Health
Thursday, August 07, 2014
 
Doctor's Perspective
E-cigarettes also a dangerous addiction

By Dr. Anthony Policastro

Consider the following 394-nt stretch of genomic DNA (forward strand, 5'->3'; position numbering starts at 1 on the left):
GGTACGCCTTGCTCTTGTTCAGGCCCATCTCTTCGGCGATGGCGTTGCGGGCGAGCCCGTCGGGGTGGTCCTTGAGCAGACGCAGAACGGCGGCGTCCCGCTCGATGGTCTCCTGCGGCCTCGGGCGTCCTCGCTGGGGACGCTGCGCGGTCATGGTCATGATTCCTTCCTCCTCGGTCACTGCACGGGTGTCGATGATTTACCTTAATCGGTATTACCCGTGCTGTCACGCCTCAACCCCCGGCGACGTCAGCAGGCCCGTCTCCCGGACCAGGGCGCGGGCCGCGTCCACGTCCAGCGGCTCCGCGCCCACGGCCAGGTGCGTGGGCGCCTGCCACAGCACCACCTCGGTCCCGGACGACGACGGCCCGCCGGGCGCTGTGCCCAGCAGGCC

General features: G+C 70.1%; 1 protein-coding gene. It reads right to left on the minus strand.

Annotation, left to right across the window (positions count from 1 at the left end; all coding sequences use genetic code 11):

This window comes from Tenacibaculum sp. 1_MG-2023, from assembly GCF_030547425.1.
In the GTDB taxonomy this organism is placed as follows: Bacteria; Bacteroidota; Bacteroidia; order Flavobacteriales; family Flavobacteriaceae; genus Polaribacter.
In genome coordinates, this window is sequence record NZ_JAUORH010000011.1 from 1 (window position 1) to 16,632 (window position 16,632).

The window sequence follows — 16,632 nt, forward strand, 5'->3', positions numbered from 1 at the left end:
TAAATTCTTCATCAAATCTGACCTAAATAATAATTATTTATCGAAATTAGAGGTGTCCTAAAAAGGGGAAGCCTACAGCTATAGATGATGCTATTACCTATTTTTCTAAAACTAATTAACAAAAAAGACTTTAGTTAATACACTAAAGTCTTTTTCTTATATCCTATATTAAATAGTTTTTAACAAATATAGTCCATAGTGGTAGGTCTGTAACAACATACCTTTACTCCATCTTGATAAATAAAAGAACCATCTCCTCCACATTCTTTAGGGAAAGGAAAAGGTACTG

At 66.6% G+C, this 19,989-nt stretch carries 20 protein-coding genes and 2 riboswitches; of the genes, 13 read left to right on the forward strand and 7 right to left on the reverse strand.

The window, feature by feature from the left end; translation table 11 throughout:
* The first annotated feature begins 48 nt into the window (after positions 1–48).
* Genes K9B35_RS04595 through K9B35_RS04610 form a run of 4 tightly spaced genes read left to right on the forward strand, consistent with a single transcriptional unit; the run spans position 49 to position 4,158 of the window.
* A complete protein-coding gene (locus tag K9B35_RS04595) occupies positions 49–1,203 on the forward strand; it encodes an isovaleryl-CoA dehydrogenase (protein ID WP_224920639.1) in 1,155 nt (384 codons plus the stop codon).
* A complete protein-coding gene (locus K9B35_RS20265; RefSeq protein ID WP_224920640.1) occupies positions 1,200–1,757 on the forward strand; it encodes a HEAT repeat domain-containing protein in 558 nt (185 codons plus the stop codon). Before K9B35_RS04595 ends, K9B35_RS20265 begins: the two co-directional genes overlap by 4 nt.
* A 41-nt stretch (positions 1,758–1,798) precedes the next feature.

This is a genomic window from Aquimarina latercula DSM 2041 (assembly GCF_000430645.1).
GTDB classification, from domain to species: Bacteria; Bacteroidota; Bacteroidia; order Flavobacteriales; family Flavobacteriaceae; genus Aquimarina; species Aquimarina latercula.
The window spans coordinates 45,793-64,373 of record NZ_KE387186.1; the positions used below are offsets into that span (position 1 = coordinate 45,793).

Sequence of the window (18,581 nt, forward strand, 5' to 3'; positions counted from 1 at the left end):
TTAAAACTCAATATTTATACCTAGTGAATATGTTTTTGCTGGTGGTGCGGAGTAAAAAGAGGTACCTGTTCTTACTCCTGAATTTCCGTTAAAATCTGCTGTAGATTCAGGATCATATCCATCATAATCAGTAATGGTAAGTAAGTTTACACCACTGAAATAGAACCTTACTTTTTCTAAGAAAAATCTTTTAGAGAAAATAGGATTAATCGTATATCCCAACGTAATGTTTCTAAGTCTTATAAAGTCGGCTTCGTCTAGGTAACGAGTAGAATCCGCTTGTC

A few months ago I wrote a summary about the dangers of e-cigarettes. The makers of these cigarettes are trying to convince people that this is a "better" form of nicotine addiction than tobacco. However, the bottom line is that it is nicotine addiction. It may be true that the cigarette smoker would be better off with e-cigarettes. However, the non-smoker does not need to use e-cigarettes to become addicted. The problem is that this is big business. The companies that make e-cigarettes are in it for profit. The only way to make profit is to maximize the number of users of their products. They appear to have hit upon ways of doing that. A group of individuals who has never been exposed to nicotine is the adolescent population. If the makers of e-cigarettes can get this population addicted to their form of nicotine, they will have a group of new users. Therefore, these makers of the "better" form of nicotine addiction have decided to be kind to adolescents as well. They have done this in two ways. The first is through advertising. Cigarette advertising has long been banned form television. However, e-cigarettes are not regulated which means that they can advertise on television. Therefore, they are doing so. It is no surprise that they have targeted shows watched by adolescents for their advertising dollar. I guess that this is a "better" form of advertising. Fortunately, the FDA has caught on to this. The question is how quickly can they act? It makes one wonder how many more adolescents will become nicotine addicted in the interim. Of course, there are those who think that the federal government should not interfere with big business and its profits. They should be happy to see our youth become addicted to nicotine in the name of big business. A second issue is the fact that e-cigarettes come in flavors. One might imagine flavors related to different spices or different scents in the environment. There are a lot of adult scents that would fit these criteria. However, the flavors include cotton candy, gummy bears, popsicles. I wonder what advertising genius came up with these adult oriented flavors. It is clear that e-cigarette manufacturers are only out for profits. Their claims about a "better" form of nicotine addiction are just an example of them blowing smoke. They have their sights set on addicting our adolescent population to their form of nicotine. It is likely that we as adults will just stand by and allow that to happen. If you have comments about this column or suggestions for other topics, send an email to Dr. Anthony Policastro at editor@mspublications.com.